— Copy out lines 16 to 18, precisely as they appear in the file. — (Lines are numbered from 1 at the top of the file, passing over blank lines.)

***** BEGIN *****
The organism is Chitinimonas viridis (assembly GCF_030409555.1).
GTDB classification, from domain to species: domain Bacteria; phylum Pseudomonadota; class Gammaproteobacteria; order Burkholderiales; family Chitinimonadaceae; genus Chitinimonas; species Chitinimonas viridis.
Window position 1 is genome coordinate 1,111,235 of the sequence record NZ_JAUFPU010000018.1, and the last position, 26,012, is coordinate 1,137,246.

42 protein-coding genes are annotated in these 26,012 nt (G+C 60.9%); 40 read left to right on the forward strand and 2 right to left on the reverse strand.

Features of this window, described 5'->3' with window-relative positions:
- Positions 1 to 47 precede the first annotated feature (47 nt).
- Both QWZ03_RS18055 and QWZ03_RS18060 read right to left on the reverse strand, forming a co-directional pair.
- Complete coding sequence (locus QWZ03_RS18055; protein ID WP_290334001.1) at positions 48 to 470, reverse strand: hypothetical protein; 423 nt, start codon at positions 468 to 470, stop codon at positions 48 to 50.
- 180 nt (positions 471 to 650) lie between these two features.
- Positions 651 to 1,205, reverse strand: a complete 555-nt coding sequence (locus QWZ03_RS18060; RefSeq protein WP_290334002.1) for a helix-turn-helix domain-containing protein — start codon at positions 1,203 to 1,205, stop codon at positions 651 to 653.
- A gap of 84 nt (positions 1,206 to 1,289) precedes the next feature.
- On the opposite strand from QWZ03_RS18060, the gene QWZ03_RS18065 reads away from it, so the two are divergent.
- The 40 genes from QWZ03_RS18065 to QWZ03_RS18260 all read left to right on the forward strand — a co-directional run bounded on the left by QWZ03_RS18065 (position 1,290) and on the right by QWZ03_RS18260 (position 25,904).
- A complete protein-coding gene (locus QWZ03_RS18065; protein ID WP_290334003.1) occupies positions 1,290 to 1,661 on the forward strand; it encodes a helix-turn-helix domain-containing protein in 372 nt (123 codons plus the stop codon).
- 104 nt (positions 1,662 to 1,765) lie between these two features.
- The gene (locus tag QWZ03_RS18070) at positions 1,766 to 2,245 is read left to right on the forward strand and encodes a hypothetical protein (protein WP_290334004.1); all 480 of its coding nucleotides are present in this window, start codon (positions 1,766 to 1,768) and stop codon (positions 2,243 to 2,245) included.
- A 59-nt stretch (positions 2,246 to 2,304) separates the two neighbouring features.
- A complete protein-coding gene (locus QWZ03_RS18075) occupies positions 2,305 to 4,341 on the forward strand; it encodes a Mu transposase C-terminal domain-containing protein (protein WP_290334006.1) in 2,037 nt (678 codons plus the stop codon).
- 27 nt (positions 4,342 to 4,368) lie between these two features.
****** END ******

- The gene (locus tag QWZ03_RS18070) at positions 1,766 to 2,245 is read left to right on the forward strand and encodes a hypothetical protein (protein WP_290334004.1); all 480 of its coding nucleotides are present in this window, start codon (positions 1,766 to 1,768) and stop codon (positions 2,243 to 2,245) included.
- A 59-nt stretch (positions 2,246 to 2,304) separates the two neighbouring features.
- A complete protein-coding gene (locus QWZ03_RS18075) occupies positions 2,305 to 4,341 on the forward strand; it encodes a Mu transposase C-terminal domain-containing protein (protein WP_290334006.1) in 2,037 nt (678 codons plus the stop codon).